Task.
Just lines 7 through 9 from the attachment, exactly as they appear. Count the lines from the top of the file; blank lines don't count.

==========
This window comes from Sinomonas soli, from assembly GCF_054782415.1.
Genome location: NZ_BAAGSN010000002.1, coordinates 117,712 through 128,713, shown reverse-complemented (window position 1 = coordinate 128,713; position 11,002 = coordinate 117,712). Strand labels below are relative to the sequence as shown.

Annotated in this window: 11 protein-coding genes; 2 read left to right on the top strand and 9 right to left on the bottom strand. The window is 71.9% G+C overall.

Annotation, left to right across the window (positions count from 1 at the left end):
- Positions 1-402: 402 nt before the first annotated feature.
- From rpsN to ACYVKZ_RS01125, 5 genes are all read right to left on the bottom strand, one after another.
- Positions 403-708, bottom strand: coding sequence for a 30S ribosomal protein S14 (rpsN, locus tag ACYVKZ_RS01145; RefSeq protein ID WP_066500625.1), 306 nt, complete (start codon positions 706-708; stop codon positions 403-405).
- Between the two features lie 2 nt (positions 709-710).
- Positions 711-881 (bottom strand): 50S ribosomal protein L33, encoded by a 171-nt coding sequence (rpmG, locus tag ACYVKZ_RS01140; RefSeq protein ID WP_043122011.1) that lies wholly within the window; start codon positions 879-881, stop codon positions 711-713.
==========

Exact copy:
- Positions 403-708, bottom strand: coding sequence for a 30S ribosomal protein S14 (rpsN, locus tag ACYVKZ_RS01145; RefSeq protein ID WP_066500625.1), 306 nt, complete (start codon positions 706-708; stop codon positions 403-405).
- Between the two features lie 2 nt (positions 709-710).
- Positions 711-881 (bottom strand): 50S ribosomal protein L33, encoded by a 171-nt coding sequence (rpmG, locus tag ACYVKZ_RS01140; RefSeq protein ID WP_043122011.1) that lies wholly within the window; start codon positions 879-881, stop codon positions 711-713.